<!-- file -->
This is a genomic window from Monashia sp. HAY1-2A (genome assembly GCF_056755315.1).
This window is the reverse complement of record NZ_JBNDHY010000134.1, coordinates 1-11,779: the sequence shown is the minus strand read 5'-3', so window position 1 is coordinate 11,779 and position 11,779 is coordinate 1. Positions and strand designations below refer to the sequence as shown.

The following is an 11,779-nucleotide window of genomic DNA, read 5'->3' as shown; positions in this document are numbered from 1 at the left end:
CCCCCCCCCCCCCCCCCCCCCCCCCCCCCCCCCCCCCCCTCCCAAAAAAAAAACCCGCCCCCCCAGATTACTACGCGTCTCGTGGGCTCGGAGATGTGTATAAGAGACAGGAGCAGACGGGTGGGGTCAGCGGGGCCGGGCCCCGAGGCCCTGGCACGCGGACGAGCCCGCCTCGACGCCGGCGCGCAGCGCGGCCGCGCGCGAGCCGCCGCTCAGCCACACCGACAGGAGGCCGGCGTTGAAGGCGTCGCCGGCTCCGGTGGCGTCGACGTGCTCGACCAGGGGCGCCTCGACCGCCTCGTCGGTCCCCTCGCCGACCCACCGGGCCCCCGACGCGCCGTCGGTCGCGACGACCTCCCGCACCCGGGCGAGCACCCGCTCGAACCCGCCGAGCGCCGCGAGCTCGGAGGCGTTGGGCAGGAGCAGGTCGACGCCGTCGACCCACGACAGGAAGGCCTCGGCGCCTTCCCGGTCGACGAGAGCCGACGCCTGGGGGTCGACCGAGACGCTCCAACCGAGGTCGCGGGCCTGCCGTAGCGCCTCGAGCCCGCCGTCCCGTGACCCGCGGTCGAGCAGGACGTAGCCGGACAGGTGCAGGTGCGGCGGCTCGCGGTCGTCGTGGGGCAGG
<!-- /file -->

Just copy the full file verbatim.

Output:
This is a genomic window from Monashia sp. HAY1-2A (genome assembly GCF_056755315.1).
This window is the reverse complement of record NZ_JBNDHY010000134.1, coordinates 1-11,779: the sequence shown is the minus strand read 5'-3', so window position 1 is coordinate 11,779 and position 11,779 is coordinate 1. Positions and strand designations below refer to the sequence as shown.

The following is an 11,779-nucleotide window of genomic DNA, read 5'->3' as shown; positions in this document are numbered from 1 at the left end:
CCCCCCCCCCCCCCCCCCCCCCCCCCCCCCCCCCCCCCCTCCCAAAAAAAAAACCCGCCCCCCCAGATTACTACGCGTCTCGTGGGCTCGGAGATGTGTATAAGAGACAGGAGCAGACGGGTGGGGTCAGCGGGGCCGGGCCCCGAGGCCCTGGCACGCGGACGAGCCCGCCTCGACGCCGGCGCGCAGCGCGGCCGCGCGCGAGCCGCCGCTCAGCCACACCGACAGGAGGCCGGCGTTGAAGGCGTCGCCGGCTCCGGTGGCGTCGACGTGCTCGACCAGGGGCGCCTCGACCGCCTCGTCGGTCCCCTCGCCGACCCACCGGGCCCCCGACGCGCCGTCGGTCGCGACGACCTCCCGCACCCGGGCGAGCACCCGCTCGAACCCGCCGAGCGCCGCGAGCTCGGAGGCGTTGGGCAGGAGCAGGTCGACGCCGTCGACCCACGACAGGAAGGCCTCGGCGCCTTCCCGGTCGACGAGAGCCGACGCCTGGGGGTCGACCGAGACGCTCCAACCGAGGTCGCGGGCCTGCCGTAGCGCCTCGAGCCCGCCGTCCCGTGACCCGCGGTCGAGCAGGACGTAGCCGGACAGGTGCAGGTGCGGCGGCTCGCGGTCGTCGTGGGGCAGG